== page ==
•  pain or itching deep within the penis or at the head of the penis

•  discomfort during urination

•  fever, pain in the groin area, lower-back pain, and difficult urination that is often accompanied by a burning or an itching sensation

•  a frequent urge to urinate without passing much urine

•  blood in the urine

A diagnosis of prostatitis is usually based on the symptoms, a urinalysis, and a physical examination. When the doctor performs a digital rectal examination, the prostate may feel swollen and tender to the touch. If there are symptoms of acute bacterial infection, the digital rectal examination may not be done because manipulation of the prostate may release bacteria into the bloodstream.

To diagnose chronic bacterial prostatitis, a urine culture is done. In this test, the doctor takes one routine urine sample and one midstream urine sample (the person urinates for several seconds before collecting the sample of urine). A digital rectal examination is performed, and the prostate gland is massaged to release prostatic fluid. Another urine sample, which contains the released pro- static fluid, is taken. The samples are then compared to see if the infection is in the prostate or in the urethra.

In a few cases, a cystoscopic examination may be performed to confirm a diagnosis. A cystoscope is a flexible, lighted viewing tube that is inserted into the urethra. Proper diagnosis is essential for treating prostatitis because the various forms of the disease require different treatments.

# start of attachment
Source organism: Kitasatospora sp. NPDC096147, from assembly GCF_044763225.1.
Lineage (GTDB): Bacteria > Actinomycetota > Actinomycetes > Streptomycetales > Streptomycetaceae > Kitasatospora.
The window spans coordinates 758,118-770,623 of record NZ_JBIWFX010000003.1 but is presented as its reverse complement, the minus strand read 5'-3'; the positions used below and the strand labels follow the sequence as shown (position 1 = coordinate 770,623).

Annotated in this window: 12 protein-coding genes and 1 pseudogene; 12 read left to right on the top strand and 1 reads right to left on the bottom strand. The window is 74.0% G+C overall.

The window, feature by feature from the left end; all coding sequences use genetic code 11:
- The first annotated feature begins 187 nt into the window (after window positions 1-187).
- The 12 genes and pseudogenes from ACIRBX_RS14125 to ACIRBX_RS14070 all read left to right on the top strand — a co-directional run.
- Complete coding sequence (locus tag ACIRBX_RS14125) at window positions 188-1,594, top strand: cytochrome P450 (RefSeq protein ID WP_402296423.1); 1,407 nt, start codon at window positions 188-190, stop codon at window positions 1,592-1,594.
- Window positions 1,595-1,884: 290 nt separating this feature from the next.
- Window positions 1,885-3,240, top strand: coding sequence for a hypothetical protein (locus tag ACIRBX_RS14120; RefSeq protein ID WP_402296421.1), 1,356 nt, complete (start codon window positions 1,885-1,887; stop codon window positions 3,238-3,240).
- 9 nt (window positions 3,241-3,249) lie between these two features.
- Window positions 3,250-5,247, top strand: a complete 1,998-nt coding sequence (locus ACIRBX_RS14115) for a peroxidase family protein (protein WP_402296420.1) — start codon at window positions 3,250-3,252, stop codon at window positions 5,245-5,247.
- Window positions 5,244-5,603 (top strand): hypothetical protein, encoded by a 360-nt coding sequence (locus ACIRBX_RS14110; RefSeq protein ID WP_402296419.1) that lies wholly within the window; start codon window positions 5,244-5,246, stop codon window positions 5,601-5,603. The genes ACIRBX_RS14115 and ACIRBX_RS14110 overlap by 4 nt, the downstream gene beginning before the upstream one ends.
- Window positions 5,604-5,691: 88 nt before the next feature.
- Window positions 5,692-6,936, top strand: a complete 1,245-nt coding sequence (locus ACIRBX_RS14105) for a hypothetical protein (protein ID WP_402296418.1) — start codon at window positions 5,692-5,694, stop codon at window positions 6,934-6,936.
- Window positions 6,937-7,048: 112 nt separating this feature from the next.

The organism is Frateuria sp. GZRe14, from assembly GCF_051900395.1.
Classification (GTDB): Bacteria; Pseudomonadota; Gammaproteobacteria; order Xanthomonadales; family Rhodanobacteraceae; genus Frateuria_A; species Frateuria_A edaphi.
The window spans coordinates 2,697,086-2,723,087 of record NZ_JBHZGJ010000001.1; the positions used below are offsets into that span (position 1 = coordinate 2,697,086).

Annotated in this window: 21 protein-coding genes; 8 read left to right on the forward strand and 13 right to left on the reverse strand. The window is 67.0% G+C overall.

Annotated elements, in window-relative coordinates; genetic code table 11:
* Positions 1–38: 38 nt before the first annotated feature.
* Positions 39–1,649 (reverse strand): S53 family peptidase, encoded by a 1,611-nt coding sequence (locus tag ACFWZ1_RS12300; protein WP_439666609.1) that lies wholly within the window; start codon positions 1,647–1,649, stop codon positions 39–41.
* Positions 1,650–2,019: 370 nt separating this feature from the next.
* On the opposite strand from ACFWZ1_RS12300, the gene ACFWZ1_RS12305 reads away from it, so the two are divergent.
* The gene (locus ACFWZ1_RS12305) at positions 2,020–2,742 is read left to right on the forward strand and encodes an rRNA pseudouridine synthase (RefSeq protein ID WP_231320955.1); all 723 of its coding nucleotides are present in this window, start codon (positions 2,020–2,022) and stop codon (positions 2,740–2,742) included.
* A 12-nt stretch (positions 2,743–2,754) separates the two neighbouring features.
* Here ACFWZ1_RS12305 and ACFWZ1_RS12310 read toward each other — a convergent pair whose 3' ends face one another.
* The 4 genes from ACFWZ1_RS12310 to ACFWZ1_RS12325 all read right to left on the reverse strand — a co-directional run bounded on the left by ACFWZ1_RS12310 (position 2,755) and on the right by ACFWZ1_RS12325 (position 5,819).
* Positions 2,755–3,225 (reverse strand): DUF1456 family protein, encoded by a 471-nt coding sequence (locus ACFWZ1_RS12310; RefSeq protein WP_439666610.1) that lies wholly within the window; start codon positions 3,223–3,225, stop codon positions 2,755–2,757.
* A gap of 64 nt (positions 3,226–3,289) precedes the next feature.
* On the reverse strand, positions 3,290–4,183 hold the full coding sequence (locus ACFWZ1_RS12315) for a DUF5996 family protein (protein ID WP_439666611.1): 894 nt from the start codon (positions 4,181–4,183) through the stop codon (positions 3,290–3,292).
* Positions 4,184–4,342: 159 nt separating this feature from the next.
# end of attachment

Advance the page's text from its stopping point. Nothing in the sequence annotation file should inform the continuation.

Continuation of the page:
Bacterial prostatitis is treated with antibiotics, along with bed rest and painkillers, if symptoms are severe. Hospitalization may be required if the ure- thra becomes blocked, the fever leads to dehydration, or if bacteria spread to other parts of the body. It is difficult to rid the prostate gland of infection. Infec- tions often seem to disappear shortly after treatment begins, but bacteria often hide within the soft tissues of the prostate. Therefore, antibiotic therapy may be required for up to a month.

For chronic infections, it is common to take antibiotics for several months. Surgical therapy is performed only as a last resort for chronic bacterial prostati- tis—usually when the condition causes urinary retention (inability to urinate) or kidney problems.

Antibiotics are not effective for treating nonbacterial prostatitis. Prostatodynia is often treated with over-the-counter medications such as aspirin or ibuprofen.

Muscle relaxants are sometimes prescribed because prostatodynia is considered stress-related. The following steps may lessen the symptoms of nonbacterial prostatitis:

•  Avoid coffee, alcohol, and spicy foods if they seem to aggravate the prostate gland.

•  Cut back on excessive driving, cycling, heavy lifting, and vigorous exercise that may put stress on your prostate area.

•  Practice relaxation techniques such as deep breathing exercises and medita- tion.

•  Soak in a warm bath. The warm water increases blood flow, which decreases inflammation.